Why am I in Austin, TX?

For you to understand it all, I’ve got to reach into the past a bit…

Lately, I’ve been traveling a lot, bouncing from one place to another. I admit, I am a bit unpredictable, but it is with good reason (at least I think so). Following graduate school, I kept thinking about what I wanted to do, what I wanted to experience and what I wanted to commit to? Don’t get me wrong, graduate school was a wonderful experience for me, despite the stress. Sure, there were many times my experiments let me down, times when impostor syndrome consumed me, but at the end of the day, the overall research experience was meaningful for me. To me, scientific research was important, but how could I stay connected to science without pursuing the traditional academic route? There had to be a way. 

 

During my time in graduate school, I was involved in science outreach, challenged myself to talk to different audiences about my research and realized how disconnected from science the general public was. That’s when the idea of science communication dawned on me. I searched for a way I could hone my skills in communication and found the Science Communication program at Laurentian University (the only one of its kind in Canada!). But before, embarking on that path, I wanted to be a bit reckless, I wanted some new experiences outside the comfort of school to confirm or perhaps reshape my values as a person and to make sure it was the next move I wanted to make in my life. I started to work as a language assistant in Quebec city and improved my French along the way. In my spare time, I doodled, sketched, painted, crafted and it really helped me cope with stress, fueled my creativity and it brought to me impeccable focus. Hence the reason for exploring art avenues through volunteering with an art outreach group in Chiang Mai, Thailand and then a week long workshop in art therapy in Barcelona. In between that, I volunteered on farms, hiked and camped in France, Couchsurfed and explored cities on bike. As I met like-minded people in different contexts, the idea of community became ever more important.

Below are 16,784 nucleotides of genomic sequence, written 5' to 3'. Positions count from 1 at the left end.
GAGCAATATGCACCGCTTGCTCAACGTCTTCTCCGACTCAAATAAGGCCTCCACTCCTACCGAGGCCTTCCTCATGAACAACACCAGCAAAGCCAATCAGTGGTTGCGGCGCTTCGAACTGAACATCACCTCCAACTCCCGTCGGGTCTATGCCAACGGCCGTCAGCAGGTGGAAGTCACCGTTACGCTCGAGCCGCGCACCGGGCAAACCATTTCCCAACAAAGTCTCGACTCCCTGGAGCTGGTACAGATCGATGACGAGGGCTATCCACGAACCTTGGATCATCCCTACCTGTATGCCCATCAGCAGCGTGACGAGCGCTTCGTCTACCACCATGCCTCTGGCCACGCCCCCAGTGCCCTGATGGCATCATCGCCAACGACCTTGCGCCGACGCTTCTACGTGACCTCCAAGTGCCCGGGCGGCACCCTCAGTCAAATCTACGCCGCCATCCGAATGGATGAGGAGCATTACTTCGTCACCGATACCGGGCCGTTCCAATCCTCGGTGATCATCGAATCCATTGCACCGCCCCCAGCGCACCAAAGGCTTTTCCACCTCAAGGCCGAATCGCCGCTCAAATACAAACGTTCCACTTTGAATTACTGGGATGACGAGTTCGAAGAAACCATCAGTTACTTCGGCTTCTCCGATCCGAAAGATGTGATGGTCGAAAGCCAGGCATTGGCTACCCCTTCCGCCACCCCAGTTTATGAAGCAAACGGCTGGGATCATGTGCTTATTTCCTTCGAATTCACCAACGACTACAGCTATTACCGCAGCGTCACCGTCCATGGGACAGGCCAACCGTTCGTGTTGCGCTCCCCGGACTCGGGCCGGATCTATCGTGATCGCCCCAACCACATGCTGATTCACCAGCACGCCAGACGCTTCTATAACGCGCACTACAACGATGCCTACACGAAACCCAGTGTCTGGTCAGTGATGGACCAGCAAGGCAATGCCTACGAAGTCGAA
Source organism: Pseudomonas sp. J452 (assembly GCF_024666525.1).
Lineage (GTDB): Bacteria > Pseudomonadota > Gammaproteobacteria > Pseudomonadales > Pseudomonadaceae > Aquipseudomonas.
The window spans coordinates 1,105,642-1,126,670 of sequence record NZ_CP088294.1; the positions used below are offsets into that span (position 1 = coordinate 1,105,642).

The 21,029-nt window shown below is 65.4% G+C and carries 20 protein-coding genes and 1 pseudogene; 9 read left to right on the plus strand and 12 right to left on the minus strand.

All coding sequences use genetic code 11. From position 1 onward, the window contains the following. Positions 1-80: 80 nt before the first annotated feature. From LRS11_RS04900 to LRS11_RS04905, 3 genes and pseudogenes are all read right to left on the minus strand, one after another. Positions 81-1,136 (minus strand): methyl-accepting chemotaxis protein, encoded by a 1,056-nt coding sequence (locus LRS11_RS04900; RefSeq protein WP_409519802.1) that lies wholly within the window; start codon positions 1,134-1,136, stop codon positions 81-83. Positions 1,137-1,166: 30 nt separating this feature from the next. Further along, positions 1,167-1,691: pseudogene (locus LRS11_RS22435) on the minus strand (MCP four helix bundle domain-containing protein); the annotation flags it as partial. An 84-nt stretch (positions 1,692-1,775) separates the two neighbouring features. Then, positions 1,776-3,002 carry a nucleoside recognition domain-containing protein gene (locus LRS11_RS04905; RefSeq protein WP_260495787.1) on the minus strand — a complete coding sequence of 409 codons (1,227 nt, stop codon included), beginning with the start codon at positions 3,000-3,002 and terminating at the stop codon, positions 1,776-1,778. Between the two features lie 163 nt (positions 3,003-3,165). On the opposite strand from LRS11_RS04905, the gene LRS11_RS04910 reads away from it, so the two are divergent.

So as I headed into the Science Communication program, I knew that the value of art and community would be important in shaping my experience. Throughout the program, I looked for ways I could merge art and science together such as illustrating for blogs, sketching and developing designs for exhibits and learning animation skills. Time flies and now I am in the last trimester of the program. Currently, I am conducting research on the state of art/science initiatives in Canada while doing my placement at the Art Science Gallery in Austin, Texas. This facility has the goal of making science more accessible through science-related visual arts, supporting established artist-scientists and providing opportunities for scientists to become more engaging public communicators. My goal is to learn about the programming that Art Science Gallery does and how the organization has grown since it started in 2012. Hopefully, this experience and my research will help me build on the art/science community in Canada and foster the science culture in a creative way. Check out this video about Art Science Gallery or their website.

 

Austin itself is an interesting place to be, with a community of artists-scientists, local sustainable organizations and musicians. To my surprise, there’s actually quite a lot of green space here and the warmer weather brings a variety of plants and animals (especially birds and bats) that are foreign to me. While I’m not interning, I’ll be doing something that is also dear to my heart – learning more about bicycles! I will be volunteering at the Yellow Bike Project (founded in 1997), an educational facility open to anyone who wants to learn about fixing and riding bikes. Their goal? Get more people on bikes! So far, this community has welcomed me to the city and into their homes, which I am forever grateful for.

 

So, let this new chapter of my life unfold …

Advertisements

Leave a Reply

Fill in your details below or click an icon to log in:

WordPress.com Logo

You are commenting using your WordPress.com account. Log Out / Change )

Twitter picture

You are commenting using your Twitter account. Log Out / Change )

Facebook photo

You are commenting using your Facebook account. Log Out / Change )

Google+ photo

You are commenting using your Google+ account. Log Out / Change )

Connecting to %s